In 2014, Nintendo was still reeling from its repeated Wii U losses. Sales were at a record dip, and the company suffered several successive quarters of reported loss. This Friday 3rd March, Nintendo will release their latest hardware. The Nintendo Switch promises to right every wrong committed by the Wii U and looks set to launch Nintendo back into the hands and living rooms of happy consumers. But how did this change come about?
Satoru Iwata developed plans in 2014 to aggressively revitalise Nintendo’s market strategy. Facing the mobile market encroaching ever more on their casual gaming space, and pressure from tech powerhouses Sony and Microsoft, Nintendo needed a game changer and fast. Iwata set plans in motion to finally push Nintendo into the mobile market, a direction they had vehemently resisted until no longer possible, and create a new piece of hardware to distance themselves from the Wii U’s failures. In doing so, Iwata was convinced they could ramp up their original IP production and retention, and reinstate Mario and his buddies as game industry staples.
Iwata’s death in July 2015 left Kimishima in charge of the company, and crucially of Switch development. Kimishima brought a new outlook to the project that prioritised the originality of play style that had made the Wii so immensely popular back in the day. Aimed to represent a play style that radically departed from that of the Wii U and 3DS, Kimishima wanted a piece of hardware that would leave a larger impact on the market than the Wii U could ever have hoped for.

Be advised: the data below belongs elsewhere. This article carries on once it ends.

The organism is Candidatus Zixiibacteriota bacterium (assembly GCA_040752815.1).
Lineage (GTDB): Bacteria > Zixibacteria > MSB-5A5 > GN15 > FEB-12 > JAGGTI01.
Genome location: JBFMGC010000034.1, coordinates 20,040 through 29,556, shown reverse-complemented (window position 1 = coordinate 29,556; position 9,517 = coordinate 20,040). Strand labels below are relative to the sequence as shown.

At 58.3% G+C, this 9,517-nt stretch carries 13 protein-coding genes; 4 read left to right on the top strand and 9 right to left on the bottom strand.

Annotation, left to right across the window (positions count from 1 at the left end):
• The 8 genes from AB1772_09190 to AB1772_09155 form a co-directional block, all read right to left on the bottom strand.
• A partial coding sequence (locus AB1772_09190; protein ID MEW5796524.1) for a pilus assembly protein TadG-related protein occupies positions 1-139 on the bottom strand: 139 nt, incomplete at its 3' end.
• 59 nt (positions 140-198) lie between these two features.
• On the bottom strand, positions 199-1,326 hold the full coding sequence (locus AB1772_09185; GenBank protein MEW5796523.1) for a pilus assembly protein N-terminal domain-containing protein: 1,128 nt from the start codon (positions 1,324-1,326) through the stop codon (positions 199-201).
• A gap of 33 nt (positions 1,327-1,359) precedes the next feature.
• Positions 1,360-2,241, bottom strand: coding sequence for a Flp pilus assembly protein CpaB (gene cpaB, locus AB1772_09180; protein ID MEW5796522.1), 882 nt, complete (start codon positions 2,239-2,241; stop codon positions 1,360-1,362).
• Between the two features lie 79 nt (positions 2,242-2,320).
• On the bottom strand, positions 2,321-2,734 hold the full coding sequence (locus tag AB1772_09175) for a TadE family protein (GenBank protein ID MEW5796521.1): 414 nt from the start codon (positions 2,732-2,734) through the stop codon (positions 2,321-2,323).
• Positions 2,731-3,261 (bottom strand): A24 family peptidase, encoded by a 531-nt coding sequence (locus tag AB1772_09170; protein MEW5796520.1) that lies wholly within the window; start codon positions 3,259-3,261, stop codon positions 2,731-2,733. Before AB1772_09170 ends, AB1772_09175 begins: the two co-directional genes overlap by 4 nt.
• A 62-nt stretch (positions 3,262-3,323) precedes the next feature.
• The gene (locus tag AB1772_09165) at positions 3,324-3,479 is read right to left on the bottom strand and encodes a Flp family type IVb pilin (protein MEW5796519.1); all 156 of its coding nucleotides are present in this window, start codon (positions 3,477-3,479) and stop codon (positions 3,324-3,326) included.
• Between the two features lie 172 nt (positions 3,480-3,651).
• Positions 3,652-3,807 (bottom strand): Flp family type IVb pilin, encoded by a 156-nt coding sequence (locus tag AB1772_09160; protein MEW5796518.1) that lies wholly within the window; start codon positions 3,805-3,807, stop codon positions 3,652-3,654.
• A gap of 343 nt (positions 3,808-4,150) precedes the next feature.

The audience that Nintendo was keen to reclaim with their new console saw the company focusing on young adult and older players’ behaviours. They found variations in student behaviour and socialisation in Japan and the West, and decided to create a console to not only suit both but unite these cultural differences. Studies informed developers that Japanese students spent more time together after school, with a large part of this being gameplay time. Meanwhile, in the West, students typically have a busier schedule and rely on socialisation on the fly during hectic days. The home / handheld console idea was therefore born to meet these two lifestyles in the middle and appeal to both audiences.
However Nintendo then decided it wanted to take things further. The company has always prioritised human relationships in its manufacture and design, even since the playing card days. So it made sense that the Switch would follow in this design schematic along with its predecessors. What changed, however, was Nintendo’s willingness to make a direct departure from traditional modes of video gameplay. Forcing players to face each other, and not look at the screen, became a mainstay of in-house production. Ultimately leading to the detachable, highly responsive JoyCon controllers, Nintendo wanted to further the Wii’s success in social play. 1-2-Switch is a direct descendant from this thought genesis.